The misleadingly named ‘crime records division’ of the bureau became a public relations office, mass-producing press releases (each began with Hoover’s name and had to include two further mentions of him) to be reprinted by newspapers across the country. Agents also cultivated reporters, giving scoops on cases to those who flattered the bureau most; criticism would be punished by having the flow turned off, sometimes for ever, sometimes just long enough for the paper to learn its lesson. ‘They were our press prostitutes,’ Sullivan would brag. ‘Our strength was in the small dailies and weeklies; and with hundreds of these papers behind him, Hoover didn’t give a damn about papers like the New York Times.’ When the crime records department wanted to plant ‘stories critical of some of Hoover’s favourite targets’, it was all too easily done. ‘A negative story which appears in a newspaper published in a congressman’s home district hurts him more than any article in the Washington Post.’ When Hoover went before the House Appropriations Committee each year to settle the bureau’s budget, he often left with more money than he’d asked for. He had no trouble getting pay rises.
‘The director’ sometimes appears in G-man movies and comic strips – trimmer and less saurian than he appeared in real life, deadly serious, utterly focused, at the front of every effort to combat crime in America. On radio dramas, no man sounded tougher. Hoover became a celebrity, and discovered that he liked it. He started going to New York nightclubs (he expected the tab to be comped), dined with movie stars and ‘Broadwayites’, stayed in luxury hotels and resorts (he’d stop by the nearest field office so the trips would count as work). Nearly always he was accompanied by Clyde Tolson. A previous biographer, Richard Gid Powers, described the Tolson-Hoover partnership as ‘spousal’: this seems to be Gage’s sense of it, too. Were they lovers? Gage acknowledges the possibility, but doesn’t commit herself. She’s similarly non-committal about whether Hoover regularly cross-dressed, a story that continues to follow him. At a Gridiron dinner during his first term, Bill Clinton said that he ‘might have to pick an FBI director, and it’s going to be hard to fill J. Edgar Hoover’s’ – pause – ‘pumps’. But it’s not the kind of thing Hoover bragged about in an interview or put in a memo that can be read in the National Archives.
Thirty years ago, the reporter Anthony Summers was able to find a woman who said that she once saw Hoover in a hotel suite ‘wearing a fluffy black dress, very fluffy, with flounces, and lace stockings and high heels, and a black curly wig’ – but she was paid for the story, and in another instance was convicted of perjury. James Kirchick, in Secret City: The Hidden History of Gay Washington (2022), notes some of the ‘code words and allusive phrases’ that journalists once used to suggest that the ‘nation’s top cop was not the model of American masculinity and traditional moral values that he purported to be’: ‘The No. 1 G-man always has preferred the company of men, and though seen almost daily in Washington restaurants, it has never been with women,’ ‘walks with a rather mincing step, almost feminine’, ‘shrouds himself in great secrecy’, ‘dresses fastidiously, with Eleanor blue as the favourite colour for the matched shades of tie, handkerchief and socks’. Kirchick also collected stories of people – including a ‘beauty salon owner who told a customer that Hoover was a “sissy” and a “queer”; the man who claimed at a party that Hoover “had a crush on a friend of theirs and made advances to him several times”; the Louisville prison inmate who alleged that Hoover had a 17-year-old male paramour’ – who were visited by FBI agents and warned not to continue making ‘libellous’ statements. More than ten thousand federal employees without such protection lost their jobs when similar accusations were made against them, in many cases thanks to Hoover, who, according to Gage, ‘established a systematic programme for monitoring “sex deviates” and for communicating that information to other agencies’. She suggests that his heart might not have been entirely in it, since ‘Hoover never invested in homosexual investigations with anything like the zeal or commitment that he devoted to the problem of communism’ – but that’s a high bar. Was there anything Hoover cared about as much as he cared about communism?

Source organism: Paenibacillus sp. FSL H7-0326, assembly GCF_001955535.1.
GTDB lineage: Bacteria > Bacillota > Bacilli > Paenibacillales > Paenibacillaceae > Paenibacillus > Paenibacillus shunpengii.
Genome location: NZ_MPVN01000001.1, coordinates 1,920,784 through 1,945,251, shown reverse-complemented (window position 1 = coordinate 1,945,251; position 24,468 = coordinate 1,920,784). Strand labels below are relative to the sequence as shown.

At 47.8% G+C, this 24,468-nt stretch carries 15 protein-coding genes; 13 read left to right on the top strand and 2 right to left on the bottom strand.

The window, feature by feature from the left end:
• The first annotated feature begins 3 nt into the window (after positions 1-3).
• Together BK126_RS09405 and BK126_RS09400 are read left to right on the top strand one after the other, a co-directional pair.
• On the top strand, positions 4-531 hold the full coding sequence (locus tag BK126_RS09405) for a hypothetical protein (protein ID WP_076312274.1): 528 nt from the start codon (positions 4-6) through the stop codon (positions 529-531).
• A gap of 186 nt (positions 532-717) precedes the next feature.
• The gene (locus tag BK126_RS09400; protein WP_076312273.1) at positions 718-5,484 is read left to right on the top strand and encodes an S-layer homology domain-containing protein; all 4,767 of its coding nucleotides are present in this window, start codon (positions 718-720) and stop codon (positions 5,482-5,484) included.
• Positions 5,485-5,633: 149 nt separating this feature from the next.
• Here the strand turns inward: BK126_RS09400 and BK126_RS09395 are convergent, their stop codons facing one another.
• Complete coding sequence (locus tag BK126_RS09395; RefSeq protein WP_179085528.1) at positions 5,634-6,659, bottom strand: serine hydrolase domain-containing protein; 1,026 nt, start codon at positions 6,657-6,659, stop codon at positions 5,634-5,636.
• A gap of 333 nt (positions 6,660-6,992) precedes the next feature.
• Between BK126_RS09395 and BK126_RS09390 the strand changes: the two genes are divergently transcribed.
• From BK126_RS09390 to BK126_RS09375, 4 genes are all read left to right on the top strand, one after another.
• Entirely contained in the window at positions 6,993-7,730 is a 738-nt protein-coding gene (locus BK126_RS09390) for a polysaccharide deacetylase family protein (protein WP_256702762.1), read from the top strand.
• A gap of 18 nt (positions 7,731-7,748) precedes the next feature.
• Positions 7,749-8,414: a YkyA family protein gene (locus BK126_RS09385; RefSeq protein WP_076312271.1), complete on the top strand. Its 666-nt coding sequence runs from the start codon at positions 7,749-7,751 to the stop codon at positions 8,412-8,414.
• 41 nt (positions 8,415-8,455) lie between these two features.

According to his son Elliott, Roosevelt was warned that Hoover might be homosexual, but decided it didn’t matter, ‘so long as his abilities were not impaired’. The CIA, and its forerunner, the Office of Strategic Services, didn’t yet exist. Roosevelt agreed to let the FBI take responsibility for foreign espionage – something Hoover badly wanted – though the bureau was so inept at first that you wonder if any agent had even read The Thirty-Nine Steps. In the lead-up to the war, Gage writes, British intelligence had to teach FBI agents the basics of setting up foreign outposts and running double agents. At Camp X in Toronto, MI6 officers instructed Americans ‘in the arts of sabotage, self-defence and secret codes’. In exchange, the FBI turned a ‘blind eye to British activities on US soil’. Ian Fleming, posted to Washington, didn’t take to Hoover – ‘a chunky enigmatic man with slope eyes and a trap of a mouth’. British intelligence generally considered him out of his depth, if sufficiently discreet to be trusted with secrets.